Saturday, March 18, 2006

saving and transcoding web video

Yesterday I included a link to a South Park episode on YouTube. YouTube uses a Flash-based player video and previously there was no easy way to save your own copy of the stream. Thanks to KeepVid, a new web-based application, now you can.

KeepVid is quite simple to use. Go to KeepVid’s website, enter the URL of the web page with the content you want to save, and KeepVid does the rest. It works with YouTube, iFilm and about 50 other sites that don't offer a download capability.

For iFilm, the videos are in .mov format and can be played easily on your computer. For YouTube, videos are encoded using Flash video format (.flv). Flash was designed for streaming, so desktop players don’t recognize these files. To view .flv video, I recommend installing VLC media player, a cross-platform, cross media application. There are a few rough edges, but it will play in full screen model. Versions are available for the Mac, Windows and Linux. Even better, VLC can transcode (convert) flv to other formats, although the controls for this are designed for advanced users.

The most common reason for transcoding video is for portable devices like the video iPod. For PC users, a fast and simple way to accomplish this task is to use Videora iPod Converter. It doesn’t have the world’s most intuitive UI, but it had no trouble converting South Park Episode 912 to mp4 format. It also handles the more common formats like wmv, avi and mpeg-2.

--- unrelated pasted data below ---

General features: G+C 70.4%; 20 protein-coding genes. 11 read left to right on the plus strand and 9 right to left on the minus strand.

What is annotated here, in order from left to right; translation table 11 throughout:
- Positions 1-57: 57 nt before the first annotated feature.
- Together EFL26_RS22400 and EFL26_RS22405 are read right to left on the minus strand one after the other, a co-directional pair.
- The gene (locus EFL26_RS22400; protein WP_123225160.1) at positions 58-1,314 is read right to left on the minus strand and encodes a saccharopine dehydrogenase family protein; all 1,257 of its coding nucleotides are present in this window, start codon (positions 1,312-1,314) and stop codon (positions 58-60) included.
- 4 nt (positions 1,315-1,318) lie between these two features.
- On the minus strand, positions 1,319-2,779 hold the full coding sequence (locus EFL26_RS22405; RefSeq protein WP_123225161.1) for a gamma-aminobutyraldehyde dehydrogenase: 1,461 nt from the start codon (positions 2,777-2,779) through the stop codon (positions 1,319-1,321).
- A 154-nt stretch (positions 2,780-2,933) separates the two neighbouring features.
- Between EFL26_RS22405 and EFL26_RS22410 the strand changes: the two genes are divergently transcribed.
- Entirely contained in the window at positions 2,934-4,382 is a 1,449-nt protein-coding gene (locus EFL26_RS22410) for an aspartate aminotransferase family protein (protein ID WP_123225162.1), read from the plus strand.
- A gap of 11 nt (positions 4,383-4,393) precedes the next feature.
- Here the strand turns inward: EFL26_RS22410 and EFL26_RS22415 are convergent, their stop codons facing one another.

Videora is Windows only, so Mac users may want to try iSquint. It supports many formats and has been getting great user reviews. It is also free.

Applications mentioned: KeepVid website, VLC media player, Videora iPod Converter for Windows, iSquint for Mac

Bonus link 1: A detailed guide for DVD to iPod conversion using Windows. Wired Magazine also published a similar recipe.
Bonus link 2:
Handbrake Lite, the only software Mac users need to accomplish the same DVD to iPod task


At 12:38 AM, Anonymous Anonymous said...

If you are still using IE, for some reason, you can grab most videos after you've finished downloading them from your Temporary Internet Files directory. For YouTube video files you'll have to give them a proper name and tack on the .flv extension (no need to do that with Google Video files). You might also need an FLV player to view the video outside of your browser.

This works for most things that are not true streaming videos (e.g. an ASF video). One exception is if you made the mistake of downloading a newer version of Apple's QuickTime player. They use a different caching mechanism now to try and force people to upgrade to QuickTime Pro to save videos locally. Newer versions also removed other features that used to be in the older free versions like the Movie Properties information. Thanks Apple!

For some reason both Firefox and Opera both make it difficult to pull items from their caches though Opera is slightly easier than Firefox since you don't have to remember any mystical incantations like you do with Firefox ("about:cache" for those that want to know how).

-- Michael Wang

At 9:42 AM, Blogger cole said...

I recently downloaded a song from the web and it came in as an flv file with no video. Is there a way to transcode this to mp3?


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